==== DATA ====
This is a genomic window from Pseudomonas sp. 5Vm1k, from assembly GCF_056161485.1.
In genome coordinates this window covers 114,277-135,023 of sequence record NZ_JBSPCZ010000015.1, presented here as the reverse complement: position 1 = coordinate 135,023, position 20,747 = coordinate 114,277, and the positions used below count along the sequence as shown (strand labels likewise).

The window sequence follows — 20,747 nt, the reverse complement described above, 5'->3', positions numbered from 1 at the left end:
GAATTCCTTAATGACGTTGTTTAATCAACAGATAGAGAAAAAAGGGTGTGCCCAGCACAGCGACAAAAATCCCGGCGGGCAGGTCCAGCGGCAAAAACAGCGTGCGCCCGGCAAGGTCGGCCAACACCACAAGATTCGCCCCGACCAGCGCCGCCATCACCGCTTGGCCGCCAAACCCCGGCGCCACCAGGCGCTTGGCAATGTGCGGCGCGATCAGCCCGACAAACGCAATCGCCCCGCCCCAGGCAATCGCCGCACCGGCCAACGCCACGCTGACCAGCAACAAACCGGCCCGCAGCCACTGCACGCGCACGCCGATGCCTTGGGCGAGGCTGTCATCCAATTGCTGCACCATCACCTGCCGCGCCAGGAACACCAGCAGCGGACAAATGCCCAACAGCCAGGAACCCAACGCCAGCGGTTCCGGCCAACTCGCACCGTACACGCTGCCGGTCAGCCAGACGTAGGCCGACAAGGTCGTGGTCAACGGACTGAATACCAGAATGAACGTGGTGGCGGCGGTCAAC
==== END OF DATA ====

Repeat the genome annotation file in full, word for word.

This is a genomic window from Pseudomonas sp. 5Vm1k, from assembly GCF_056161485.1.
In genome coordinates this window covers 114,277-135,023 of sequence record NZ_JBSPCZ010000015.1, presented here as the reverse complement: position 1 = coordinate 135,023, position 20,747 = coordinate 114,277, and the positions used below count along the sequence as shown (strand labels likewise).

The window sequence follows — 20,747 nt, the reverse complement described above, 5'->3', positions numbered from 1 at the left end:
GAATTCCTTAATGACGTTGTTTAATCAACAGATAGAGAAAAAAGGGTGTGCCCAGCACAGCGACAAAAATCCCGGCGGGCAGGTCCAGCGGCAAAAACAGCGTGCGCCCGGCAAGGTCGGCCAACACCACAAGATTCGCCCCGACCAGCGCCGCCATCACCGCTTGGCCGCCAAACCCCGGCGCCACCAGGCGCTTGGCAATGTGCGGCGCGATCAGCCCGACAAACGCAATCGCCCCGCCCCAGGCAATCGCCGCACCGGCCAACGCCACGCTGACCAGCAACAAACCGGCCCGCAGCCACTGCACGCGCACGCCGATGCCTTGGGCGAGGCTGTCATCCAATTGCTGCACCATCACCTGCCGCGCCAGGAACACCAGCAGCGGACAAATGCCCAACAGCCAGGAACCCAACGCCAGCGGTTCCGGCCAACTCGCACCGTACACGCTGCCGGTCAGCCAGACGTAGGCCGACAAGGTCGTGGTCAACGGACTGAATACCAGAATGAACGTGGTGGCGGCGGTCAAC